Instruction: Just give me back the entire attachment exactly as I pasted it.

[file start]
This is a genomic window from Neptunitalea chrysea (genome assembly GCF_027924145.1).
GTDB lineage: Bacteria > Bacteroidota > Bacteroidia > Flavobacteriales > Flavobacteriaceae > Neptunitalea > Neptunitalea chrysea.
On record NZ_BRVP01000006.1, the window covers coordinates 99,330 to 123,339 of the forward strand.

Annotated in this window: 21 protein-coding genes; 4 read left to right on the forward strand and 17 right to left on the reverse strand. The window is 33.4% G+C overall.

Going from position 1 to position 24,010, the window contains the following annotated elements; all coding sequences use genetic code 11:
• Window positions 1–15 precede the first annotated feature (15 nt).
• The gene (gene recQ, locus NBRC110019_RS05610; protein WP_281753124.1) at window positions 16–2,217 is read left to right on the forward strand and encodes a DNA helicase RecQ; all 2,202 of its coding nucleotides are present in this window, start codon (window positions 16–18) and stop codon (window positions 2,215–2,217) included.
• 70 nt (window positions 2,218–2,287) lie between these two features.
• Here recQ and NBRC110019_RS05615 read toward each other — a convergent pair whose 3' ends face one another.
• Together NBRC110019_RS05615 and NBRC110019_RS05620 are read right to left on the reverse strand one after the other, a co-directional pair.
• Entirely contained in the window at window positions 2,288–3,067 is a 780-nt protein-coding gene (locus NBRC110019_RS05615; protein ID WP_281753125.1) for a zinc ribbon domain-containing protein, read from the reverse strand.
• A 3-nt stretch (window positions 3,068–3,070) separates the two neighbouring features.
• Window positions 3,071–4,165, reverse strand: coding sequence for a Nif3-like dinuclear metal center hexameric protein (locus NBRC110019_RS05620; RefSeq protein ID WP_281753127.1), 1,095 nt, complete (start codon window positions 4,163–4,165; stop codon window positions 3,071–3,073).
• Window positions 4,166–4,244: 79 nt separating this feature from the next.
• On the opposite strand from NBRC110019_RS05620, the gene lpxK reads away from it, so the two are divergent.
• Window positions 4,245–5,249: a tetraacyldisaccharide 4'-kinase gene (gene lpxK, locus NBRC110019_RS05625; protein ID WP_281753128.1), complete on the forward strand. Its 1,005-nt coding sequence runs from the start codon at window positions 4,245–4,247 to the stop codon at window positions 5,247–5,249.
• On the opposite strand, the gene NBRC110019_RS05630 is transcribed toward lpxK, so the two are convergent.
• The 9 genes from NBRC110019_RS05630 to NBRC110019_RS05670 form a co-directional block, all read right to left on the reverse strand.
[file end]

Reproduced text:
This is a genomic window from Neptunitalea chrysea (genome assembly GCF_027924145.1).
GTDB lineage: Bacteria > Bacteroidota > Bacteroidia > Flavobacteriales > Flavobacteriaceae > Neptunitalea > Neptunitalea chrysea.
On record NZ_BRVP01000006.1, the window covers coordinates 99,330 to 123,339 of the forward strand.

Annotated in this window: 21 protein-coding genes; 4 read left to right on the forward strand and 17 right to left on the reverse strand. The window is 33.4% G+C overall.

Going from position 1 to position 24,010, the window contains the following annotated elements; all coding sequences use genetic code 11:
• Window positions 1–15 precede the first annotated feature (15 nt).
• The gene (gene recQ, locus NBRC110019_RS05610; protein WP_281753124.1) at window positions 16–2,217 is read left to right on the forward strand and encodes a DNA helicase RecQ; all 2,202 of its coding nucleotides are present in this window, start codon (window positions 16–18) and stop codon (window positions 2,215–2,217) included.
• 70 nt (window positions 2,218–2,287) lie between these two features.
• Here recQ and NBRC110019_RS05615 read toward each other — a convergent pair whose 3' ends face one another.
• Together NBRC110019_RS05615 and NBRC110019_RS05620 are read right to left on the reverse strand one after the other, a co-directional pair.
• Entirely contained in the window at window positions 2,288–3,067 is a 780-nt protein-coding gene (locus NBRC110019_RS05615; protein ID WP_281753125.1) for a zinc ribbon domain-containing protein, read from the reverse strand.
• A 3-nt stretch (window positions 3,068–3,070) separates the two neighbouring features.
• Window positions 3,071–4,165, reverse strand: coding sequence for a Nif3-like dinuclear metal center hexameric protein (locus NBRC110019_RS05620; RefSeq protein ID WP_281753127.1), 1,095 nt, complete (start codon window positions 4,163–4,165; stop codon window positions 3,071–3,073).
• Window positions 4,166–4,244: 79 nt separating this feature from the next.
• On the opposite strand from NBRC110019_RS05620, the gene lpxK reads away from it, so the two are divergent.
• Window positions 4,245–5,249: a tetraacyldisaccharide 4'-kinase gene (gene lpxK, locus NBRC110019_RS05625; protein ID WP_281753128.1), complete on the forward strand. Its 1,005-nt coding sequence runs from the start codon at window positions 4,245–4,247 to the stop codon at window positions 5,247–5,249.
• On the opposite strand, the gene NBRC110019_RS05630 is transcribed toward lpxK, so the two are convergent.
• The 9 genes from NBRC110019_RS05630 to NBRC110019_RS05670 form a co-directional block, all read right to left on the reverse strand.